Sunday, December 16, 2012

Who's who in the Syrian opposition

Soon, there will be two years since Syria entered the gallery of killing fields in the Middle East. With at least 40,000 victims and the spectre of the chemical war, it was about time for the West to encourage further progress and to get ready for an eventual power take-off. 

A couple of days ago, before the forth meeting of the 'Friends of the Syrian People' (sounds very Cold War style, but I prefer to refrain my comments on that), that took place in Marrakesch, Morocco, under the high patronage of the King. This forum was an idea of the then French president Nicolas Sarkozy - who made a difference as well in the approach of the Libyan crisis. In 2012, the group met three times besides Morocco, in Tunis (February), Istanbul (April), Paris (July). Over 130 countries and NGOs are part of this informal body.

Weeks after the EU support, the US granted his recognition to the Syrian National Coalition, led by sheikh Ahmad Moaz al-Khatib. Geologist by profession, he has a Sunni background. He is the son of the sheikh Mohammed Abu al-Faraj al-Khatib, a preacher and Moaz himself used to be imam at the Umayyad Mosque in Damascus. Even though he is considered 'moderate', his discourses do have anti-Western and anti-Semitic turns. Al-Khatib was imprisoned several times for his political options and started to operate underground from the time of Hafez al-Assad, the father of the current Syrian president. He fled to Cairo recently and most probably he has some good connections in Egypt that allowed him to spend some good time there and eventually to create some future political alliances - with the Brothers, why not. Sure thing is that at least once al-Khatib recommended if not pledged directly for a softer stance towards al-Nusra Front, an al-Qaeda affiliate involved in the fights around Aleppo. Due to such ambiguities, common to many 'revolutionary' movements in the area, the US and their allies refrained to offer openly a military support to any military group. They offered instead a lot of food support and sent organizations to document the human right abuses. On the other end of the world, the club of the former allies of Moscow are working hard to secure their presence in the area, with any possible means.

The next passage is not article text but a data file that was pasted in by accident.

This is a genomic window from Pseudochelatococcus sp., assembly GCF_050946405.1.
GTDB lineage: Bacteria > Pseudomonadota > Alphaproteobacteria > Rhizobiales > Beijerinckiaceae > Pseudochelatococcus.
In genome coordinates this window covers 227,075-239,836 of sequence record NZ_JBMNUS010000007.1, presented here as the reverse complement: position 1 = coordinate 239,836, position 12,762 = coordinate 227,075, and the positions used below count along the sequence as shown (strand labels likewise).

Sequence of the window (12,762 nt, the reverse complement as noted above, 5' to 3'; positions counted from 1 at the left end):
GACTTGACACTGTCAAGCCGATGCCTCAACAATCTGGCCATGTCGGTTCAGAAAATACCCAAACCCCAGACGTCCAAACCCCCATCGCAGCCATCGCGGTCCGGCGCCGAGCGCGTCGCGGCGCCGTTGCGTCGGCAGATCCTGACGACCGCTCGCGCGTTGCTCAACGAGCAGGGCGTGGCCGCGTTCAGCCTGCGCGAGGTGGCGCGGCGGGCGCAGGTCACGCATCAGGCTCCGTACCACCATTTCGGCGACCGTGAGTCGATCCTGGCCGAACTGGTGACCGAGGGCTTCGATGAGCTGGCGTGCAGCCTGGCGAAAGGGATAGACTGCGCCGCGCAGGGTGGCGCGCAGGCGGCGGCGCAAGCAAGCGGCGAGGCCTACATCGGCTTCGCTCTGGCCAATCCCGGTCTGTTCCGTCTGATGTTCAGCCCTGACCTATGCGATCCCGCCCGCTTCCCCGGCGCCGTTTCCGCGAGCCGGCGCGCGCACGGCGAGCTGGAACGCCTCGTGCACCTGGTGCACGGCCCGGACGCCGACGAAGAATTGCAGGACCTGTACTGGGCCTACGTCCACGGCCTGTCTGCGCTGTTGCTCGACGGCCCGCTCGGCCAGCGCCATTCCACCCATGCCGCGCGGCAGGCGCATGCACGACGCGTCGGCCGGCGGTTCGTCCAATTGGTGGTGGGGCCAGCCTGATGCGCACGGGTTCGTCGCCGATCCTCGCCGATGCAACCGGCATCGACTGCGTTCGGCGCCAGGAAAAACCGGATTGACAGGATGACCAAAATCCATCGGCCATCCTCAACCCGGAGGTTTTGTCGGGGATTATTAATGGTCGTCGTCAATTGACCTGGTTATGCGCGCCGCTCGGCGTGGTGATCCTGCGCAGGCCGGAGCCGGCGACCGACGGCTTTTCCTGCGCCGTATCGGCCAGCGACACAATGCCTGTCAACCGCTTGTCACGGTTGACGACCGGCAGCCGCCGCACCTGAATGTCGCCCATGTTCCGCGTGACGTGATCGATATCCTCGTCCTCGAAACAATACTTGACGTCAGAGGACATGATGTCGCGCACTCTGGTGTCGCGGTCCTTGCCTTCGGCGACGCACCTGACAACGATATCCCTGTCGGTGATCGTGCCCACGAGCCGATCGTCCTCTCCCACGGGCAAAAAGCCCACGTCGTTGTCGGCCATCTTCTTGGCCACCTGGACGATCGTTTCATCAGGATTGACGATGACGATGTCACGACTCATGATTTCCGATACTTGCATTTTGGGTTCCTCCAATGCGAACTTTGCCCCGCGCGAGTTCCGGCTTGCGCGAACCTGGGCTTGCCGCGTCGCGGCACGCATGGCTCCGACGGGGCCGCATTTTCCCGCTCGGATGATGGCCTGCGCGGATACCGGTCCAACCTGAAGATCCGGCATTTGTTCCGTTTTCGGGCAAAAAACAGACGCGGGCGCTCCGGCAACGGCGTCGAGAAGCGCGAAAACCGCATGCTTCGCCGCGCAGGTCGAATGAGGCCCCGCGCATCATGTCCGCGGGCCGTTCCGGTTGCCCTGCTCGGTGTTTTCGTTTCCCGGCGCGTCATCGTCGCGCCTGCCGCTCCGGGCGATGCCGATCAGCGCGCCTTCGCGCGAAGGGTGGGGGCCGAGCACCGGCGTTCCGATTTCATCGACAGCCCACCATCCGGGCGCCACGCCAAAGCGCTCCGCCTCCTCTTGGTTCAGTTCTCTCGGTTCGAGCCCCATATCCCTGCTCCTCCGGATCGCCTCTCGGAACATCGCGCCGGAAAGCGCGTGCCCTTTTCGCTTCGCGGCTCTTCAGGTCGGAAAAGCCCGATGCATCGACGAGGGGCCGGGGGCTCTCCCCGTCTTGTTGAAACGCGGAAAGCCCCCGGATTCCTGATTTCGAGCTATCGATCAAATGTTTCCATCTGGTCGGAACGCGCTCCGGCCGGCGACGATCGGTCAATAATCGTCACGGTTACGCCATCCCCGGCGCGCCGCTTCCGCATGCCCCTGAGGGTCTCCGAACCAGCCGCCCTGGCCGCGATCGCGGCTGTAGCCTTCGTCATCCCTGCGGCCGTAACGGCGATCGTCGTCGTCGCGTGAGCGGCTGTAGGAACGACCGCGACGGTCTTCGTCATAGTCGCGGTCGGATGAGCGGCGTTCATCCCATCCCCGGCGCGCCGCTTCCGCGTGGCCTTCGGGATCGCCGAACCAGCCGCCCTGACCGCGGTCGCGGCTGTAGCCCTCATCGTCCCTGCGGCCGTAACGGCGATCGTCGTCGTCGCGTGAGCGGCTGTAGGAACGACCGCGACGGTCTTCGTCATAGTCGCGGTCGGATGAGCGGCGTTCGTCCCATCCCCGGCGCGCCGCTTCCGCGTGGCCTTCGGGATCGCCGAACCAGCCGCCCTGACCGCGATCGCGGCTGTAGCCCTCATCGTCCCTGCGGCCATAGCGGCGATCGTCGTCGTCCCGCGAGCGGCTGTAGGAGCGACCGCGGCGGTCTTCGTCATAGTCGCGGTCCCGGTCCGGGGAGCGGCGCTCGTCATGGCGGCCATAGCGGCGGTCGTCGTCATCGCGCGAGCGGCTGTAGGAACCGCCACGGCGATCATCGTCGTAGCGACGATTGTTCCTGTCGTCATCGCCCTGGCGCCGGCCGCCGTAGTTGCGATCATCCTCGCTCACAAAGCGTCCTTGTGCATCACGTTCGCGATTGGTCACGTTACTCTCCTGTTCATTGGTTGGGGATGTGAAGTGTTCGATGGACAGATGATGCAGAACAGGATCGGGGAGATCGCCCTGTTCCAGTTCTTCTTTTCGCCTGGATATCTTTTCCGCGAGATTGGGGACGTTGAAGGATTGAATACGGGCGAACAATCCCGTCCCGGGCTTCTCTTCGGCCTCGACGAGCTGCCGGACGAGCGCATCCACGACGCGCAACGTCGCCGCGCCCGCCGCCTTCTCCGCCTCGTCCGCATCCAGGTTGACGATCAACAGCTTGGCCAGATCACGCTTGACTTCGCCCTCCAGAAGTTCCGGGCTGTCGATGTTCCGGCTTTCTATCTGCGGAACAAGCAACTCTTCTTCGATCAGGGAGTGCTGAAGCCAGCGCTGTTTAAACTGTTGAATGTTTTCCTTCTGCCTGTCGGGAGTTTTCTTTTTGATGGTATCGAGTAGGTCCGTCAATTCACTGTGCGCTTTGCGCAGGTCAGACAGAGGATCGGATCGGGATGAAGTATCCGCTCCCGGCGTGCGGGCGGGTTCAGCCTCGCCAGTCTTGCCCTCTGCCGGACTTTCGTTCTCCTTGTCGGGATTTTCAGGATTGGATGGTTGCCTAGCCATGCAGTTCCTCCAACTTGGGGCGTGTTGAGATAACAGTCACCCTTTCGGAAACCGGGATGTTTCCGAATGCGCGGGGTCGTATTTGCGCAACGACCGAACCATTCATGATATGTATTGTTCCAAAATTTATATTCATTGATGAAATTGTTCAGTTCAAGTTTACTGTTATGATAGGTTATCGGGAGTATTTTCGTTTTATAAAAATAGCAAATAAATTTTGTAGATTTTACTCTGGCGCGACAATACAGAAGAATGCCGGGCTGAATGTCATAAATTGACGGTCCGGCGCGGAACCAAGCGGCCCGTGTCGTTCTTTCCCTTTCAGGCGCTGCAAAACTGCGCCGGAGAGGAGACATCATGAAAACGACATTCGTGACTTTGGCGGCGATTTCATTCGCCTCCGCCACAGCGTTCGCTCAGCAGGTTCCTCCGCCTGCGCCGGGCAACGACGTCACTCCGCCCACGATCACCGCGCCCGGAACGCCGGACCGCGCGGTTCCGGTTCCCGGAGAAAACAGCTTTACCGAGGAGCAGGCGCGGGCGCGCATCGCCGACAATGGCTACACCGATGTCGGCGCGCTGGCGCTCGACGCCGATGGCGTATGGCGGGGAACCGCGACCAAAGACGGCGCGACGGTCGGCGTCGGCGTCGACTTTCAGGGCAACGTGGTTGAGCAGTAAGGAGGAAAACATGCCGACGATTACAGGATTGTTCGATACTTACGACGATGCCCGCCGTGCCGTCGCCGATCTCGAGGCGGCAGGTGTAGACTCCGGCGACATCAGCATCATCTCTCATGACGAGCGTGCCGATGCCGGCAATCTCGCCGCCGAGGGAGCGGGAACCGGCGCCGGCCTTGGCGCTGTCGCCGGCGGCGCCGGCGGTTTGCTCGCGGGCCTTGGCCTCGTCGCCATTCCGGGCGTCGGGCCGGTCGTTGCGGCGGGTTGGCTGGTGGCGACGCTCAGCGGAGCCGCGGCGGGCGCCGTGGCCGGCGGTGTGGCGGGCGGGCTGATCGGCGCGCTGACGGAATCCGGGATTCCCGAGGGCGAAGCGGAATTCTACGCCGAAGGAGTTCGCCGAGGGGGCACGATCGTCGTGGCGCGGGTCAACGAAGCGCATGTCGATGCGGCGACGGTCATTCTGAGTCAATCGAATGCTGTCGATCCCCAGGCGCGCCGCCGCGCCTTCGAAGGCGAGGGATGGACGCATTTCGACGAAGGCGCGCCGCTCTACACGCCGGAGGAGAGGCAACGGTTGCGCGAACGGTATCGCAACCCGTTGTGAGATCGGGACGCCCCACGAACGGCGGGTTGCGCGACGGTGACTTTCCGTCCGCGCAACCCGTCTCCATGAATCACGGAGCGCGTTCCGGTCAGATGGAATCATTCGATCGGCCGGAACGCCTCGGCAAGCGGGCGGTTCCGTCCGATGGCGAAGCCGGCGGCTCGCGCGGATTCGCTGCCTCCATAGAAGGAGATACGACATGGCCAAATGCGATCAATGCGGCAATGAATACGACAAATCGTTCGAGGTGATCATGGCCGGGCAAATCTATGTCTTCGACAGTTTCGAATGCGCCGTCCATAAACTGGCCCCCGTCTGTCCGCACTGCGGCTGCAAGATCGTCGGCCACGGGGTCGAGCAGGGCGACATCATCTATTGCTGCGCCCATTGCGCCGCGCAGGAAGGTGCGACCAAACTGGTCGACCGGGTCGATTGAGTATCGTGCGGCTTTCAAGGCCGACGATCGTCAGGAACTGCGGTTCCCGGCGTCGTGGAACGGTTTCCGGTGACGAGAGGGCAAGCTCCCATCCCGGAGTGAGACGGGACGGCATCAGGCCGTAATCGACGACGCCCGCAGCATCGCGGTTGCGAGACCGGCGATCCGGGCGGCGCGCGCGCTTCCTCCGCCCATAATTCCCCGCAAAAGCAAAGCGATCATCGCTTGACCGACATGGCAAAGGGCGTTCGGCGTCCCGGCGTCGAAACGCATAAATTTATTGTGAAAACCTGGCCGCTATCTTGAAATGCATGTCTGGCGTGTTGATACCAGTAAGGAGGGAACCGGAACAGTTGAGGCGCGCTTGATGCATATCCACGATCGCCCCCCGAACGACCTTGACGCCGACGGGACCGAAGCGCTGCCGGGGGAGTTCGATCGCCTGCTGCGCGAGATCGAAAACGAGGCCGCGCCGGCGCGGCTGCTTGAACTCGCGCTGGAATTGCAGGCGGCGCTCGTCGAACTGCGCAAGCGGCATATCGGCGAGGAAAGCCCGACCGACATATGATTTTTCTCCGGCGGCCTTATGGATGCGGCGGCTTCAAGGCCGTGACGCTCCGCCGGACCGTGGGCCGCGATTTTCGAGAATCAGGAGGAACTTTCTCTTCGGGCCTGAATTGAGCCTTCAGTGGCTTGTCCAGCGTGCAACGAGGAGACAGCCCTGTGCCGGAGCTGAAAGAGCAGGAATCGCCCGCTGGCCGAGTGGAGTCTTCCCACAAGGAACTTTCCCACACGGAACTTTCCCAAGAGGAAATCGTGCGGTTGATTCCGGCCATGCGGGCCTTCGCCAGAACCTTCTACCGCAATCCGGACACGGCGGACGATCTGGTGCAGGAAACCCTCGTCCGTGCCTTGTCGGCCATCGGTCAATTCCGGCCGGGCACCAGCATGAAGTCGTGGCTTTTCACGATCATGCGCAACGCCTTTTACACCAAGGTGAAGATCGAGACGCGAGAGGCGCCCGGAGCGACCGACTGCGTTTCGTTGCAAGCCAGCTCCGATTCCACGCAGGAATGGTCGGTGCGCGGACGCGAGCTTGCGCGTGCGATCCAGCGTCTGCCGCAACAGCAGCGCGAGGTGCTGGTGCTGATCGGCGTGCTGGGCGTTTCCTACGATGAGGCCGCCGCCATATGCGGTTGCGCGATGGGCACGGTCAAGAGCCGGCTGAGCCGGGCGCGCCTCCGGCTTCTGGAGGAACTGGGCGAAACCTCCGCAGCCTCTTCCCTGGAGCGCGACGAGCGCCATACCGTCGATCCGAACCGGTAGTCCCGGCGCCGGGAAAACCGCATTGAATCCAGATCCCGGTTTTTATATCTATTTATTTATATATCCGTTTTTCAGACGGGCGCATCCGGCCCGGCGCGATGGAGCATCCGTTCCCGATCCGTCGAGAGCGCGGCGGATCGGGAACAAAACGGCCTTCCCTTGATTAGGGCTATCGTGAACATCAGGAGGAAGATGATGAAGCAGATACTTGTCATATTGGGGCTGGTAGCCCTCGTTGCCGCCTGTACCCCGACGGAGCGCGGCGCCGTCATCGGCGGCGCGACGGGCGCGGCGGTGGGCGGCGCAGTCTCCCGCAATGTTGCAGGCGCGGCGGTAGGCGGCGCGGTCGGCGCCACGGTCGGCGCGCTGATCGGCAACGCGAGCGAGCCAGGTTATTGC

The fightings and the confusion are continuing in the region.

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